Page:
Barabasi Awarded Gabor Denes Prize for Innovation

January 2, 2017

Albert-Laszlo Barabasi, visiting professor at CEU’s Center for Network Science and the Department of Economics, was awarded the Gabor Denes Prize, an honor presented each year to Hungarian scientists who have demonstrated extraordinary innovation.  The prize is named for physicist, electrical engineer, and humanist Dennis Gabor (1900-1979, known as Gabor Denes in Hungarian), who won the 1971 Nobel Prize in Physics for inventing the hologram. The award was presented to Barabasi and 12 other scientists on Dec. 22 at the Hungarian Parliament.

“The achievements of our scientists are global in scale, but behind this we must see the creative genius embedded in the talent of our nation and the environment that gave them the strength and inspired them intellectually,” Deputy Speaker of the National Assembly Janos Latorcai said at the awards ceremony, according to Hungarian news service MTI.

Albert-Laszlo Barabasi, visiting professor at CEU’s Center for Network Science and the Department of Economics. Photo courtesy of

Barabasi’s work led to the discovery of scale-free networks in 1999, and proposed the Barabasi-Albert model to explain their widespread emergence in natural, technological and social systems, from the cellular telephone to the WWW or online communities.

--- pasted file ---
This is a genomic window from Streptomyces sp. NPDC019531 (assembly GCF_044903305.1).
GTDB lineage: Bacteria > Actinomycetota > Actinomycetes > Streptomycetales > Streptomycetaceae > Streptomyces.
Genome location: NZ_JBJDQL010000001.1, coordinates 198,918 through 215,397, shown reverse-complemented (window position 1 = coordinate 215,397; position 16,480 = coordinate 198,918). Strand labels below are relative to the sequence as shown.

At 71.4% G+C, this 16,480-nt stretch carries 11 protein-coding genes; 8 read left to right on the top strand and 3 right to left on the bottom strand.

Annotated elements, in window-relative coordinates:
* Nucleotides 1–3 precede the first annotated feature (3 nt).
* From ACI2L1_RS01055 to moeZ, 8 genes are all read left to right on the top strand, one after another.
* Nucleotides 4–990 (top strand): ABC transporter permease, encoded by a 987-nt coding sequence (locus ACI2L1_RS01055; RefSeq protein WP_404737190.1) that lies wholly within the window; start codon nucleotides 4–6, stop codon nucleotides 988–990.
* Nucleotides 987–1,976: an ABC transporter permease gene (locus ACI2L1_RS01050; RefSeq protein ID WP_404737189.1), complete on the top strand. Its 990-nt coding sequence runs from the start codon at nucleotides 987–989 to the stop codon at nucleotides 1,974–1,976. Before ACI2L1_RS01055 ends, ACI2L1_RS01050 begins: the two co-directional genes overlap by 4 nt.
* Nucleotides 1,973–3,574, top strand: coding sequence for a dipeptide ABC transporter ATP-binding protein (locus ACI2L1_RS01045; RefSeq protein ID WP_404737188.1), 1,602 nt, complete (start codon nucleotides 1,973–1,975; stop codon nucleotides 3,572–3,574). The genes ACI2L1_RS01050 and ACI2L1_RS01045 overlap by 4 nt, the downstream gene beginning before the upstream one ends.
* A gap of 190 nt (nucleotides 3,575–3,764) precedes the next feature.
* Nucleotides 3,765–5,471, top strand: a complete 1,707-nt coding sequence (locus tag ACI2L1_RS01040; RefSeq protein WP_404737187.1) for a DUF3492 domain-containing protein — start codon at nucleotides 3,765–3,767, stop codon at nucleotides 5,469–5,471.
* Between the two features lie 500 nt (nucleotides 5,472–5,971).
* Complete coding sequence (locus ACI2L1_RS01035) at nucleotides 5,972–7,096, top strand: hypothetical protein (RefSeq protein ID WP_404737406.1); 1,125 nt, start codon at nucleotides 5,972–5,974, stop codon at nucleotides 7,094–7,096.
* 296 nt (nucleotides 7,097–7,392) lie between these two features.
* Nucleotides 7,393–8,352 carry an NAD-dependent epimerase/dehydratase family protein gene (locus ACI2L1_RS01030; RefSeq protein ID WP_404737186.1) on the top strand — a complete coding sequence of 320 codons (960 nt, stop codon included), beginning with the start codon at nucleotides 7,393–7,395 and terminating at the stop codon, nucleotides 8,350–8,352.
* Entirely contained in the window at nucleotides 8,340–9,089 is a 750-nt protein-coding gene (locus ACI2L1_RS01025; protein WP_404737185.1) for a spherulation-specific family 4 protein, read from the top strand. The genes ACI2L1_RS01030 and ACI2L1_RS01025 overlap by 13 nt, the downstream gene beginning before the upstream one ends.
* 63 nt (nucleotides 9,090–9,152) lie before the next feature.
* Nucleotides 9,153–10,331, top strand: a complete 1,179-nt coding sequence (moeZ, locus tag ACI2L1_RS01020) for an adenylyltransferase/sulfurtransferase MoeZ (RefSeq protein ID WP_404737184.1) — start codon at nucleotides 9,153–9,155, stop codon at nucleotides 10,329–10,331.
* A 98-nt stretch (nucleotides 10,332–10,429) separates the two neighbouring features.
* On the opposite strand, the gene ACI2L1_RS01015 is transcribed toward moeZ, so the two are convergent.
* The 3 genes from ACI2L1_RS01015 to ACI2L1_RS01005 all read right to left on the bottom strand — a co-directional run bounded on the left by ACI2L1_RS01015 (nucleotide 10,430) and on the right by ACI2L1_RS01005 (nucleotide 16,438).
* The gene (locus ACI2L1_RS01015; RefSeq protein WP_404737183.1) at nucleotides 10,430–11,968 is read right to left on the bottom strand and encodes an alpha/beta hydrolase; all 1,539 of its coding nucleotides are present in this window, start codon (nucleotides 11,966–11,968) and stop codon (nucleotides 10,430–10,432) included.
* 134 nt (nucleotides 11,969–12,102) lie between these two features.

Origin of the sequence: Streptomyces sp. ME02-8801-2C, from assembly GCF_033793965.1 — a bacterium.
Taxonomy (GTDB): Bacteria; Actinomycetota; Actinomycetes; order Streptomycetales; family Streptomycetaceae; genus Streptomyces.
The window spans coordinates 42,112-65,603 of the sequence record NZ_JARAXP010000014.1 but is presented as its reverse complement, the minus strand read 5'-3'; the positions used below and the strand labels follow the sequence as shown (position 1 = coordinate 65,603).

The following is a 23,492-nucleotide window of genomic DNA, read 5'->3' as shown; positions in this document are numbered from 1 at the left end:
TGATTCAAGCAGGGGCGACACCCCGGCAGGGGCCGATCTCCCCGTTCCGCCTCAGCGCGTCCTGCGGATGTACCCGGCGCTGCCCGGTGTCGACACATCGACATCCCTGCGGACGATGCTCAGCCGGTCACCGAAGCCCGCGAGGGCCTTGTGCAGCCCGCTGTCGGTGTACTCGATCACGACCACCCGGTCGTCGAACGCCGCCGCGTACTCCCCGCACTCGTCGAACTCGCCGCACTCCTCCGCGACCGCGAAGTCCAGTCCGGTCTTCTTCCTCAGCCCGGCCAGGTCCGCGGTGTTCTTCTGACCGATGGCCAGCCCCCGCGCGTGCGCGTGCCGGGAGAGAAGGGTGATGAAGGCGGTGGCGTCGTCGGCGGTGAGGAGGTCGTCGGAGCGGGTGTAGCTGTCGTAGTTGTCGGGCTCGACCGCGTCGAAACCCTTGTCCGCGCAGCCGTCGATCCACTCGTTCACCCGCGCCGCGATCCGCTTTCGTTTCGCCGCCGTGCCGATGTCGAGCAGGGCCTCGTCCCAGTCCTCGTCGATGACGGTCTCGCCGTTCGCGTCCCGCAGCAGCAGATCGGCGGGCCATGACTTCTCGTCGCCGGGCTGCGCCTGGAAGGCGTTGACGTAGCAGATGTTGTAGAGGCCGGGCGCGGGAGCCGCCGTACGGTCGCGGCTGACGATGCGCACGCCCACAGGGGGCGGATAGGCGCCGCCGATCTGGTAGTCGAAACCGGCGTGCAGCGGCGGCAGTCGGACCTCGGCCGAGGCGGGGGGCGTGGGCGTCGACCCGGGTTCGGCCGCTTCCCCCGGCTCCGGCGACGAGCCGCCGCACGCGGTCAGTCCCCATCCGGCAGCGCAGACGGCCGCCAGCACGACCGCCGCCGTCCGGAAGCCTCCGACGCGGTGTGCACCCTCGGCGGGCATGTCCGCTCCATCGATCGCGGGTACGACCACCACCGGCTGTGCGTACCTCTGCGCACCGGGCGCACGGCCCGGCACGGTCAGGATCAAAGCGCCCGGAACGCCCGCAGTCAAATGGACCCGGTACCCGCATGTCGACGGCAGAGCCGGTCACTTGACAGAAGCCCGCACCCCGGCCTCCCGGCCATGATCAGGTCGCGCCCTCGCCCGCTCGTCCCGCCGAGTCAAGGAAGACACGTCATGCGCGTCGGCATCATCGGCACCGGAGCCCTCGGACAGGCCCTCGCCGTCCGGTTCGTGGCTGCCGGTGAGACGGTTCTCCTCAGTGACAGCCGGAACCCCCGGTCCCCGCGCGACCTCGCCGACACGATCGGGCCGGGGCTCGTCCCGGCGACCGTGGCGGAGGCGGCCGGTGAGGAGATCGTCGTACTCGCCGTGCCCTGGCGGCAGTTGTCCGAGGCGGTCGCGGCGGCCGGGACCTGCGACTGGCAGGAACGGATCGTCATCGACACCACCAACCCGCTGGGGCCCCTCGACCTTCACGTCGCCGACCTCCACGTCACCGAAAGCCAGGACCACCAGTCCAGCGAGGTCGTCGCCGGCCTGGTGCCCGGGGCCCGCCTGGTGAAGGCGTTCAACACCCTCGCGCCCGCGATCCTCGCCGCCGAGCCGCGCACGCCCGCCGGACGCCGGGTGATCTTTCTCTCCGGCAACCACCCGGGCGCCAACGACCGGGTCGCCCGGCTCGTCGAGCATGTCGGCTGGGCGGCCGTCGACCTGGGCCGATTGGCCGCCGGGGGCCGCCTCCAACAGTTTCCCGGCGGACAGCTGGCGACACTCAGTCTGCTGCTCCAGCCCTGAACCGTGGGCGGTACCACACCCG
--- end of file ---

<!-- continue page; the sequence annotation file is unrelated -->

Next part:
In addition to his work at CEU, Barabasi is the Robert Gray Dodge Professor of Network Science and a Distinguished University Professor at Northeastern University, where he directs the Center for Complex Network Research, and holds appointments in the Departments of Physics and College of Computer and Information Science, as well as in the Department of Medicine at Harvard Medical School and Brigham and Women Hospital in the Channing Division of Network Science, and is a member of the Center for Cancer Systems Biology at Dana Farber Cancer Institute.

Barabasi received his Masters in Theoretical Physics at Eotvos Lorand University and his PhD from Boston University. His latest book is Network Science (Cambridge University Press, 2016). He has also authored "Linked: The New Science of Networks" (Perseus, 2002), currently available in 15 languages, "Bursts: The Hidden Pattern Behind Everything We Do" (Dutton, 2010) available in five languages, and is the co-editor of "The Structure and Dynamics of Networks" (Princeton, 2005).

The other awardees are: electrical engineer Istvan Bagamery, mechanical engineer Sandor Simonyi, engineer-physicist Norbert Babcsan, mechanical engineer Peter Frank, construction engineer Janos Balazs Jozsa, doctor, economist, and neurophysicist Antal Berenyi, chemist Laszlo Urge, electrical engineer Csaba Attila Szabo, doctor Balazs Dolhay, chemical engineer Laszlo Meiszel, and mathematics and physics teacher Laszlo Kovacs. University student Attila Szlancsik received a special scientific student scholarship.

The Gabor Denes Prize was established in 1989 is awarded by a committee under the auspices of the NOVOFER Foundation.